Justin Bieber's Believe: An Extended Look
by Rachel Devitt | June 19, 2012
Justin Bieber has had quite an eventful year or two. His voice changed. He got a girlfriend. He got (very wrongfully) accused of knocking someone up. And, oh yeah, he turned 18. You know what that means, right? No, not that, all you dirty-minded would-be cougars out there -- though, yes, it does mean we are all very, very old. But it also means that the Biebster has some all-grown-up stuff to prove. And the driving point of Believe, his second full-length album, is to get you believing in the idea of JB as a legit, adult pop star.
First up on the plan to convert you to Adult Bieber Fever? Conquer as much of the known pop world as you can. On this album, Bieber zips around today's musical landscape like it was a Monopoly board, building hotels and staking claims on everything from dubstep-doused dance-pop to beach-y acoustic jams ("Be Alright"), from retro-soulful '70s singer-songwriter stuff (the warmly lit, terribly titled "Catching Feelings") to adult contemporary anthems (the title track, complete with gospel choir). Bolstering his claims are a cadre of VIP, VGU (that's very grown up) guests. But not only does Bieber get the likes of Ludacris, Big Sean, Drake and Nicki Minaj, he gets them to do his thing. His guests drop their panty-dropping ways (or, in Drake's case, his morose meta-swagger) and wax sweet enough to sell cereal.
Even more important than recruiting cred-establishing guests, however, is the establishment of musical touchstones. Bieber's conquering is also part homage, some of it very explicitly so. The scent of mentor Usher's thoughtful seduction and fashion-forward falsetto is all over Believe, of course, but so is Jason Mraz's sensitive perpetual summeriness and Adam Levine's blue-eyed funk. And then you get to "Maria," the last track on the bonus version. At first, this blow-by-blow discrediting of his alleged baby-mama sounds like a serious case of the Bieber doth protest too much (not to mention just a really poor PR move). But then the echoes of "Billie Jean" become louder and louder until it becomes apparent that "Maria" is every inch a straight-up tribute. Is it as compelling or as well crafted or as destined for posterity as Michael Jackson's own baby-drama dirge? No. But a track that obviously in homage tucked away there at the end of the bonus tracks seems to be more about establishing Bieber's musical lineage than an attempt at competing with his forefathers.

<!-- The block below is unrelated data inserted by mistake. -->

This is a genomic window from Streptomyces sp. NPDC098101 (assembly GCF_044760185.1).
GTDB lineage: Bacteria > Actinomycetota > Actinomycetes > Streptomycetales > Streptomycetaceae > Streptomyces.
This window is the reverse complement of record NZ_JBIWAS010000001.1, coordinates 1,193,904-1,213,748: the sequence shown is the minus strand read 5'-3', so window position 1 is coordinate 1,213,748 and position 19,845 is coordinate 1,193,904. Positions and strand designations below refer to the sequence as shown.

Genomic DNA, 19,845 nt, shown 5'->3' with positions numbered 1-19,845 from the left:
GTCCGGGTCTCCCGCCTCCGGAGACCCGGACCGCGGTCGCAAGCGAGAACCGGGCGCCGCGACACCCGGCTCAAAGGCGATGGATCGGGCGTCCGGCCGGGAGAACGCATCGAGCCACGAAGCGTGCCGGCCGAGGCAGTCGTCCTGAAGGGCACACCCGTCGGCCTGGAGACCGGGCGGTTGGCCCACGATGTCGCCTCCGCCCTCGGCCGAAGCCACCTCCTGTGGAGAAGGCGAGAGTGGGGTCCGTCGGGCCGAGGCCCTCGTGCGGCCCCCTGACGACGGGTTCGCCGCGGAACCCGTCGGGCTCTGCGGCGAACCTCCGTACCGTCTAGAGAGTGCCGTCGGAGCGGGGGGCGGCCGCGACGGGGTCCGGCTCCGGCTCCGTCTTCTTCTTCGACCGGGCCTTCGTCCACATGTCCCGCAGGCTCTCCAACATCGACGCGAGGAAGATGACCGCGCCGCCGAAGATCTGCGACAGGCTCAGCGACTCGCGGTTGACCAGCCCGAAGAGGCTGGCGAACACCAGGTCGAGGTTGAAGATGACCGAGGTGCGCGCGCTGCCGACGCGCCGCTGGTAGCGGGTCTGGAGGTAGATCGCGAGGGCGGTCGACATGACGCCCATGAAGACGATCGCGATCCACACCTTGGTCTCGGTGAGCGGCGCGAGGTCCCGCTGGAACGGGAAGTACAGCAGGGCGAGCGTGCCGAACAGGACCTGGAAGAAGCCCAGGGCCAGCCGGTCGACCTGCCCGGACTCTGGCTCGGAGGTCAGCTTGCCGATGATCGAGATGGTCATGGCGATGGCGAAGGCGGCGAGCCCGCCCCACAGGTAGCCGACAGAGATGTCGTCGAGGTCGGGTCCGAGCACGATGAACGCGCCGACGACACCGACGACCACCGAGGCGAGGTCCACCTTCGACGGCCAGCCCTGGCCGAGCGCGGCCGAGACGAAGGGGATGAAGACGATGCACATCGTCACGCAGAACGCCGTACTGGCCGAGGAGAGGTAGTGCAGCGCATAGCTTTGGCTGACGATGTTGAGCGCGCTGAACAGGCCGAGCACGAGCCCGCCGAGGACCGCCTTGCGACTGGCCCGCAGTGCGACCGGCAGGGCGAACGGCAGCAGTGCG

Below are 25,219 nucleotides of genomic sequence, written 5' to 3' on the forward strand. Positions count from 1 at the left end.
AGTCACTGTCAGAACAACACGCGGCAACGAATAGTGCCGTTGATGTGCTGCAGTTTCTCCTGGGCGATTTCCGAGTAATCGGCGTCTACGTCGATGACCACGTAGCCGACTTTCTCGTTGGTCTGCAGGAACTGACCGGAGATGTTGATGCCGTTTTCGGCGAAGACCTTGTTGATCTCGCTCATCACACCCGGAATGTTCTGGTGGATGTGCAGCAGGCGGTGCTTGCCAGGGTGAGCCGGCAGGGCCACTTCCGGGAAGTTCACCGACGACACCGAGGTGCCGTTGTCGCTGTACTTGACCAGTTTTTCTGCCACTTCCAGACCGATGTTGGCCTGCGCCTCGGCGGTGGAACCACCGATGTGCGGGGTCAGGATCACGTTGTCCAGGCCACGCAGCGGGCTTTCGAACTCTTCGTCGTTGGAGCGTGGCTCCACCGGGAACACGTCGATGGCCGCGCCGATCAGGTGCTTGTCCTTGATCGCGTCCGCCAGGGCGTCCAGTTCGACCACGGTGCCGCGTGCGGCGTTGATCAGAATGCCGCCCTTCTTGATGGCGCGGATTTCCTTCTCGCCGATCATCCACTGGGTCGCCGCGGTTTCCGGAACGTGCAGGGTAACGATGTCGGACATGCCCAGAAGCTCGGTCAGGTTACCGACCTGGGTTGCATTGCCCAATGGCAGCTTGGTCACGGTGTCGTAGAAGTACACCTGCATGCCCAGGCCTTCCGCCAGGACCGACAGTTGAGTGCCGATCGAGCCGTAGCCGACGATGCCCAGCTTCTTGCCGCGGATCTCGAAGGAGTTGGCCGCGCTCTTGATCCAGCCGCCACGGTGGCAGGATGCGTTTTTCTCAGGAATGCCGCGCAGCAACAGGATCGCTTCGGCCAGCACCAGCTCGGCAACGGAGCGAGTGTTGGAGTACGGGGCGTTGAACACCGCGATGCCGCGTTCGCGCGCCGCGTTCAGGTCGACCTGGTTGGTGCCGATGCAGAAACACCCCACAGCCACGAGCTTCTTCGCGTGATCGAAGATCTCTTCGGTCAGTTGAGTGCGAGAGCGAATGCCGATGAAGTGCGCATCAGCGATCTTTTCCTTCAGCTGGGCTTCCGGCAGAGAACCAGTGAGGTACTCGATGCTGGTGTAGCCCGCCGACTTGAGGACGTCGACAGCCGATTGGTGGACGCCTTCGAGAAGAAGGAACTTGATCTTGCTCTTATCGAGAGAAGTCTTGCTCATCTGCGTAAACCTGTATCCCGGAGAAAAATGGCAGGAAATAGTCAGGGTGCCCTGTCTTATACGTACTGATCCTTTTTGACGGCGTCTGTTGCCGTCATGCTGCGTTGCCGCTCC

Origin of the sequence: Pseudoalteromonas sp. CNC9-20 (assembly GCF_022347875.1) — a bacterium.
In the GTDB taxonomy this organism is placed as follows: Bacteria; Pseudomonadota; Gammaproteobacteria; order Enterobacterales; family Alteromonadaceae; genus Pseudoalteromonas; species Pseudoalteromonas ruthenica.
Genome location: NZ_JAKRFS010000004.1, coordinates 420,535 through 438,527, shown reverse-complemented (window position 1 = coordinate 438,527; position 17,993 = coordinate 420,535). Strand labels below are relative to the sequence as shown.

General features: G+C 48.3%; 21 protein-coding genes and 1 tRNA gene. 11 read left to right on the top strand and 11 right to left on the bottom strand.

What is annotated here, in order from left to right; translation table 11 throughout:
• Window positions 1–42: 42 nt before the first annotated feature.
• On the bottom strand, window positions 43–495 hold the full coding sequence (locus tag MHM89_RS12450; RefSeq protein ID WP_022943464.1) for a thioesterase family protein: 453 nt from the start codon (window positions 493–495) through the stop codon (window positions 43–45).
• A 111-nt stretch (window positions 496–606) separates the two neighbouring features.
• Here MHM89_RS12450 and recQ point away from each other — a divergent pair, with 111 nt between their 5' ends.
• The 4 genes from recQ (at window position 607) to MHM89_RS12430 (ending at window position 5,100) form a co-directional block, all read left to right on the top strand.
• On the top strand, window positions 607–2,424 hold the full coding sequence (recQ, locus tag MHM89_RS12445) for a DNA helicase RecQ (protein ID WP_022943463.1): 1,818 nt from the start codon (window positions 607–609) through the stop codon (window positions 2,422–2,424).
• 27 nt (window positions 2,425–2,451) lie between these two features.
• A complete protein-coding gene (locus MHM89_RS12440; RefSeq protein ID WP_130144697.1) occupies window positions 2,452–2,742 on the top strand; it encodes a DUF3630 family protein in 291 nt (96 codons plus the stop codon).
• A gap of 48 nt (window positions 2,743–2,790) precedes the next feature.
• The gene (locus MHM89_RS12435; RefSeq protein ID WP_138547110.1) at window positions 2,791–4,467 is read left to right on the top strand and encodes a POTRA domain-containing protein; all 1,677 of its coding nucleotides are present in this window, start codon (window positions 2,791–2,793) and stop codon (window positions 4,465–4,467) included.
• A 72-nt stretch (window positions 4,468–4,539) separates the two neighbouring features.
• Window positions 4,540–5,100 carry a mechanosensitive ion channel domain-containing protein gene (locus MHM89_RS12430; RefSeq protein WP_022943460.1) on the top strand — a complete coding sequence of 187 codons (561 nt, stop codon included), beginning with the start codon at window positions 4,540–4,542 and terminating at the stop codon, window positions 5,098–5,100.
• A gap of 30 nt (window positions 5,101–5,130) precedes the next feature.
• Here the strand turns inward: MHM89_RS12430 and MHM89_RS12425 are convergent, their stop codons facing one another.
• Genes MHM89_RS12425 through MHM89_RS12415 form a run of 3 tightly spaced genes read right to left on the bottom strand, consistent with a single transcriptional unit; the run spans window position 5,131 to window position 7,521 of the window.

The most prominent touchstone here, of course, is Justin Timberlake, whose pretty-fly-for-a-white-guy hip-hop soul stank is all over Believe. With its massive, stuttering beats and dramatic falsetto, "As Long as You Love Me" (one of the album's best tracks) was built for the kind of angular, trick-knee post-MJ dance moves at which JT excels. Bonus track "Out of Town Girl" is so driven by twangy, conversational syncopated shuffle, it could have been produced by Timbaland in his heyday (it wasn't). Hell, Bieber even throws out a "señorita" or two on "Take You."
Naturally -- and wisely, Bieber is most definitely attempting to establish himself as the heir to JT's long-abdicated throne. And hey, he had our vote at Believe's first single, "Boyfriend." But beyond requesting induction to the pop god inner circle or an attempt at imitation, the JT-ness of it all seems to serve as a performative shorthand for the middle ground JB wants to inhabit here. On one hand, this kid (the fandom of whom is still a guilty pleasure for most adults) very much wants us to think of him as a serious, sexual, grown-up pop star. On the other, he is wisely attempting to get us to do so without entirely abandoning the sweet, mom-approved wholesomeness of his kiddie pop past. Timberlake, a very legit pop star who managed to elegantly evolve out of his boy band (/guilty pleasure) past, serves as a kind of discursive gesture, a signifier of the not-a-girl, not-yet-a-woman-esque balance Bieber is after.
As an act of conversion, Believe is pretty convincing. Sure, Bieber still trades a bit too heavily in tooth-aching schlockiness that feels like it's been whispered in his ear by his own mother (or like he's trying to impress someone else's). And yes, the versatility the album showcases also gives it a slightly scattershot feel at times. But we all already liked "Boyfriend" enough to make it a very, very big hit, even if we're still looking out of the corners of our eyes at our friends to see if they're laughing while we sing along. They shouldn't be. It's a very good song, and there are at least a handful more tracks here that are just as solid.
But even more fascinating, however, is this balancing act that Believe does manage to pull off, one much more extreme than the one Timberlake executed. Like much of the album, for instance, "Boyfriend" literally alternates between dark, breathless sensuality and cherub-cheeked wooing innocent enough to be the plot of a Disney show. And not only does the song pull off that strange juxtaposition, its success hinges on it. Elsewhere, groin-rattling club beats might segue into soft-hewn flamenco guitars, or a serving of one-milkshake-two-straws bubblegum R&B could be the setting for an ode to desperate, codependent obsession (the deliciously teenaged "Die in Your Arms"). Among all his touchstones, lineages, VIPs and other strategies for achieving adult legitimacy, what our little Biebster might just do best is to revel in this transitional age and stage in his career, in the unique yet familiar perspective on both youth and adulthood only young adults can have. Like his famously ambiguous voice or the way he takes up historically feminized themes of romance and sentimentality and uses them as tools of pretty aggressive seduction, he doesn't overcome the awkwardness of that in-betweenness. Rather, he makes it work for him.